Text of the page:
At best, these sorts of behaviors can be claimed as unreasonable.

It is somewhat amazing to me how quickly I can move from trying to be helpful and servant minded to a towering sense of rage when this sort of unreasonableness presents itself.  It's not quite that it immediately brings itself up:  it's that it builds, moving from a vague sense of annoyance to an active sense of resentment to - in its worst manifestations - a blinding sense of anger, of being treated as no more than a thing, a sort of human extension of the will of another.  All personality, all uniqueness, all value seems stripped away.  You are merely a pliers with hands, a computer entry device with a voice.

How do I make sense of this in the quest to serve?  Let us not kid ourselves:  be a servant, and human nature will quickly come to treat and view you as nothing more than a stepping stone to their ambitions, their goals, their outward appearances.  Whatever good you may have originally envisioned you were performing, whatever witness you may have been trying to give too often seems to get lost beneath the layers being a smaller cog in another machine.  It seemingly destroys the simple act of serving - after all, what point in being a servant, following Christ, when your service is either invisible or viewed as another tool in the tool box?

Is this not where faith may again play a role?  We are obedient because God calls us to obedience and assures us that all things work to our good and His glory.  All things, not just those of which we have "I am serving as a servant of Christ" blazoned on them like a neon sign.  Just because one person sees us in this light does not mean that all around us do not see us that same way.  Our influence is more often far deeper than what we can imagine:  more is seen out of the corner of the eye than is ever let on by most.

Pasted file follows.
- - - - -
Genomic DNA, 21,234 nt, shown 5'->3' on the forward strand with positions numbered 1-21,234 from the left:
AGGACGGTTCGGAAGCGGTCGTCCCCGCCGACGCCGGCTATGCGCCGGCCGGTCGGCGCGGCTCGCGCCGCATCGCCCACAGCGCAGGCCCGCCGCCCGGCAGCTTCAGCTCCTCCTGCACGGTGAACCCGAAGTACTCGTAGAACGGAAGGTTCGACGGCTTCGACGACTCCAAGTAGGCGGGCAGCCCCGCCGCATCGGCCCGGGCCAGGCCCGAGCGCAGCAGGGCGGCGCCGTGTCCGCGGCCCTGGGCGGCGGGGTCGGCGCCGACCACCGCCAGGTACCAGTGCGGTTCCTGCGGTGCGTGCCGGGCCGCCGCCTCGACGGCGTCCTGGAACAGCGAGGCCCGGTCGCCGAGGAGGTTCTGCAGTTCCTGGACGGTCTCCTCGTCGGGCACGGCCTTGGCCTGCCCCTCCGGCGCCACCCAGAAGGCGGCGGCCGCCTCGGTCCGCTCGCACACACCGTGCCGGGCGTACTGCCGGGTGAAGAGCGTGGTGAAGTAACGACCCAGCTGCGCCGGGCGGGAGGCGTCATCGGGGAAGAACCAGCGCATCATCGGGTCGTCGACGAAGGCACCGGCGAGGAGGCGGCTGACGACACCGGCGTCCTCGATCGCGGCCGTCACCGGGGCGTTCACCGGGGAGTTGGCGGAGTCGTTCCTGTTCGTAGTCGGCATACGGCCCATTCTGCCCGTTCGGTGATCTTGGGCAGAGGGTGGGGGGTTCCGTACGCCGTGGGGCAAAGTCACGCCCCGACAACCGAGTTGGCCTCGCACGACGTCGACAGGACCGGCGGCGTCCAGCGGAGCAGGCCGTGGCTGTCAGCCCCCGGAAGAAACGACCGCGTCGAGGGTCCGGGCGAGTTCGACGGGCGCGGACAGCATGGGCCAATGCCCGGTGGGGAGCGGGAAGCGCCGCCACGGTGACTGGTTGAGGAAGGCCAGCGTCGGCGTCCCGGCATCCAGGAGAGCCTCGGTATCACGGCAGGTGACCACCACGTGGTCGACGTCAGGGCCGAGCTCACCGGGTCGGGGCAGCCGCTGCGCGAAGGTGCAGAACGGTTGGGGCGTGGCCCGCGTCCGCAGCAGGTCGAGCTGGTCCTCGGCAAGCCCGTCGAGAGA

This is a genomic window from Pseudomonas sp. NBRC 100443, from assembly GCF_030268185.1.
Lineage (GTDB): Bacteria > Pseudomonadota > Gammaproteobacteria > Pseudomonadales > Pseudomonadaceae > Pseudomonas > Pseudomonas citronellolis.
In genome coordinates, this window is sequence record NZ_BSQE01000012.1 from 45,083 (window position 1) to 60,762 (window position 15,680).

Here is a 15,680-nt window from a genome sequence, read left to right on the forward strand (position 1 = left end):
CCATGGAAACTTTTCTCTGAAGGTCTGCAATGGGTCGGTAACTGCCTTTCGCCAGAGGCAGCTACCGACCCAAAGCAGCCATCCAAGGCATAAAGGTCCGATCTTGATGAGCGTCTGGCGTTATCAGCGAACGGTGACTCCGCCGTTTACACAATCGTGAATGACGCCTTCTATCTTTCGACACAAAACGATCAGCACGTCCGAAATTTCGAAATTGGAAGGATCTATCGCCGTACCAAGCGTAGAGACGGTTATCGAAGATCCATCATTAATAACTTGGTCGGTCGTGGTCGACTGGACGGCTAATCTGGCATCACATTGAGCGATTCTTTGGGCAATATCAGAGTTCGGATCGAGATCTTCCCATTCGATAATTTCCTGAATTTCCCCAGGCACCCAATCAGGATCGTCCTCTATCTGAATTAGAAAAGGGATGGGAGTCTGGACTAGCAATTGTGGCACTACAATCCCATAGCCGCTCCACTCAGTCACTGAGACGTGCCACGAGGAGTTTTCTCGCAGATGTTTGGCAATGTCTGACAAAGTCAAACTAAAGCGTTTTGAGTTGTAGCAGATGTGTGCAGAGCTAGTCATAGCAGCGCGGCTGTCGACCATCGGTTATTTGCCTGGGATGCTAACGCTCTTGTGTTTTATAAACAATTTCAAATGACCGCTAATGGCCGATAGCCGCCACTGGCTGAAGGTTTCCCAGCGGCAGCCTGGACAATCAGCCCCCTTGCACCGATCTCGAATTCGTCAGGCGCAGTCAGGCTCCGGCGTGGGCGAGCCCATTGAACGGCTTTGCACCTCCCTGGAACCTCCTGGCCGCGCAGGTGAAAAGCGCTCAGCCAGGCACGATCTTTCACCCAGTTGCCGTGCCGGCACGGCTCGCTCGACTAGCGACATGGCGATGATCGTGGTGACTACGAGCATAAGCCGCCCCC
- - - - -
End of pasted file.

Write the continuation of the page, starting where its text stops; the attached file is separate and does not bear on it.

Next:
And the anger?  At it's most fundamental level, it's sin.  It's selfishness.  It's pride.  It's me demanding my own rights and my own way rather than submitting to another.  Does that make it easier to deal with?  Hardly.  But just because one can't deal with something doesn't change the facts.

We are called as Christians to be servants.  We are not told - at least in this life -that all acts of servant hood are recognized.  But we are told that, eventually, they will be.

Thursday, September 13, 2012

Learning to Serve

Learning to be a servant is one of the most difficult things I have ever undertaken. 

To learn to be a servant is to realize the multiplicity of things that have to go on before and after something occurs - and realize that you are the one to do them.  To be a servant is to accept that even in the context of equals, someone asking for something means that you will do it - even if that results in the realization of others that you are not an equal.  To be a servant is to do without expectation (at least here) of reward or even acknowledgement.   To be a servant is to accept that sometimes, perhaps often, the great tasks of the enterprise or of the age are not yours to do and decide, to be replaced by the humble and unnoticed that may never been seen but are critically necessary.

This can be a very hard thing.

It's hard for me because I guess I have always believed that I was intended for something more:  to be a leader, a decision maker, someone who is out in front blazing a trail.  It's a thought our culture and society tends to enforce; whole books and websites are dedicated to the concept of being in charge.  I tried that once, working for The Firm.  On the one hand it was incredibly hypnotic, this sense of being at the apex of the pyramid, of striding across the landscape of business casting a shadow, of being the one to ask others to do.

Unfortunately, thing didn't work out as I had hoped.  Feelings of power and influence alone do not compensate for the quiet, hard work necessary to make things go.  And having a group of leaders who all believe (perhaps secretly) that the other person is the servant does not make for getting things done.